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IOBC/WPRS Bulletin

Yael Argov, Martin Berkeley, Miriam Zilberstein, Mickey Noy, Yehonatan Izhar, Jonathan Abrahams, Moshe Coll

Oligonychus perseae was first discovered in Israel on avocado trees in the autumn of 2001; by 2004 it spread to most of the important avocado growing regions. While field monitoring for persea mite we observed Euseius scutalis (Phytoseiidae) feeding on O. perseae within torn nests and outside of the nests. Subsequently, laboratory studies were performed to evaluate the efficacy of this predator. To improve persea mite control, the exotic predatory mite Neoseiulus californicus was released in 2004 and 2005. To determine whether other generalist predators can feed upon and tear the nests of persea mite, insect and arachnid predators were collected from avocado trees using a beating tray technique placed individually on newly infested leaf discs and monitored for several days. Although E. scutalis reduced adult persea mite populations in the lab (on leaf discs) with or without torn nests, egg predation was improved by tearing the nests. Seasonal CMDs following N. californicus releases were reduced by 30%, but leaf damage was still considerable and similar to control trees. Furthermore Phytoseiid predators recovered from all release plots were mostly of the species E. scutalis ranging from 78-95%. In our nochoice bioassays on leaf discs we observed nest tearing and predation by green lace wing Chrysoperla carnea, dusty wing Conwentzia sp. and others. Developing methods for augmentation and conservation of E. scutalis and nest-tearing predators may prove valuable for enhancing persea mite control.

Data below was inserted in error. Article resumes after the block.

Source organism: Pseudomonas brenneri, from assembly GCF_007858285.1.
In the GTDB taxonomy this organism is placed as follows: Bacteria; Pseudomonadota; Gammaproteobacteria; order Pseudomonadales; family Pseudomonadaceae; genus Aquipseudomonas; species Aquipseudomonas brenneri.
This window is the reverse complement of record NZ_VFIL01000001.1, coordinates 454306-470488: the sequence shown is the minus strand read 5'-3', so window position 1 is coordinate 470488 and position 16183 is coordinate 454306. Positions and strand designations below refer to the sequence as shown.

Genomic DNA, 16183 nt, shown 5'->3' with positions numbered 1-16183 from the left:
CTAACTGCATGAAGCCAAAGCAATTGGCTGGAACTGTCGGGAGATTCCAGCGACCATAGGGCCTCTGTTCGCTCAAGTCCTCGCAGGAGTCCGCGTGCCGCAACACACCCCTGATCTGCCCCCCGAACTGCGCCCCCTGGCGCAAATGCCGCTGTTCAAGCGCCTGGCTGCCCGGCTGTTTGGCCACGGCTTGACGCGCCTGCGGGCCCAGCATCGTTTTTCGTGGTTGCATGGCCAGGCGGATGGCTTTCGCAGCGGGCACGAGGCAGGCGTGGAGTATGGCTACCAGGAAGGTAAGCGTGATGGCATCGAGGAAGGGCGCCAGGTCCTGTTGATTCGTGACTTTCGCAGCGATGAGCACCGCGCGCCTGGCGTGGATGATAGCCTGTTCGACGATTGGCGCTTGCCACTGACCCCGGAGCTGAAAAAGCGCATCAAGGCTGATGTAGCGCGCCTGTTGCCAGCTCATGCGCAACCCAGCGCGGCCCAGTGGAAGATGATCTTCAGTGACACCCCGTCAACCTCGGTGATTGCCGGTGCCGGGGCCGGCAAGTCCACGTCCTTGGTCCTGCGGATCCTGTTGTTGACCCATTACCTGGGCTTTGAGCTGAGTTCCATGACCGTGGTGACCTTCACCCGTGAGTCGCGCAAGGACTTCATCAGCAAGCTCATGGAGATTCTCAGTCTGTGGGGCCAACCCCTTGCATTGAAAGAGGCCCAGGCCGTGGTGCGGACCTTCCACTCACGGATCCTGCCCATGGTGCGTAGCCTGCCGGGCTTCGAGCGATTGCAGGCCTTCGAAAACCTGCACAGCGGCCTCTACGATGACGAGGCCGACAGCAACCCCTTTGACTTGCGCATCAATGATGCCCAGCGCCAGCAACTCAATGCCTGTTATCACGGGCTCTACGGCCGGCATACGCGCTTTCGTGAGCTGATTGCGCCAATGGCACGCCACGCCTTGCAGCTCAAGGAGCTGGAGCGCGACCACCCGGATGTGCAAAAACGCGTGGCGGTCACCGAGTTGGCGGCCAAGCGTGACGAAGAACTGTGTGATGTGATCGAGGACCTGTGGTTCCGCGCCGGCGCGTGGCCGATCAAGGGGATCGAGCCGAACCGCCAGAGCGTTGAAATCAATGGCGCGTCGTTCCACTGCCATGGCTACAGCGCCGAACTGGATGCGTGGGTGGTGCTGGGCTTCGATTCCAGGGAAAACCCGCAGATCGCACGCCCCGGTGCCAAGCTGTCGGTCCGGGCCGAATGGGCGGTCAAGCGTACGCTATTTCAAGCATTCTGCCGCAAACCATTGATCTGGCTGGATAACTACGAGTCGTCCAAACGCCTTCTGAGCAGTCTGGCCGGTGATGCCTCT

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Biological control of the newly introduced persea mite with indigenous and exotic predators
30 (5) .

Yael Argov, Martin Berkeley, Miriam Zilberstein, Mickey Noy, Yehonatan Izhar, Jonathan Abrahams, Moshe Coll

Biological control of the newly introduced persea mite with indigenous and exotic predators

Oligonychus perseae was first discovered in Israel on avocado trees in the autumn of 2001; by 2004 it spread to most of the important avocado growing regions. While field monitoring for persea mite we observed Euseius scutalis (Phytoseiidae) feeding on O. perseae within torn nests and outside of the nests. Subsequently, laboratory studies were performed to evaluate the efficacy of this predator. To improve persea mite control, the exotic predatory mite Neoseiulus californicus was released in 2004 and 2005. To determine whether other generalist predators can feed upon and tear the nests of persea mite, insect and arachnid predators were collected from avocado trees using a beating tray technique placed individually on newly infested leaf discs and monitored for several days. Although E. scutalis reduced adult persea mite populations in the lab (on leaf discs) with or without torn nests, egg predation was improved by tearing the nests. Seasonal CMDs following N. californicus releases were reduced by 30%, but leaf damage was still considerable and similar to control trees. Furthermore Phytoseiid predators recovered from all release plots were mostly of the species E. scutalis ranging from 78-95%. In our nochoice bioassays on leaf discs we observed nest tearing and predation by green lace wing Chrysoperla carnea, dusty wing Conwentzia sp. and others. Developing methods for augmentation and conservation of E. scutalis and nest-tearing predators may prove valuable for enhancing persea mite control.

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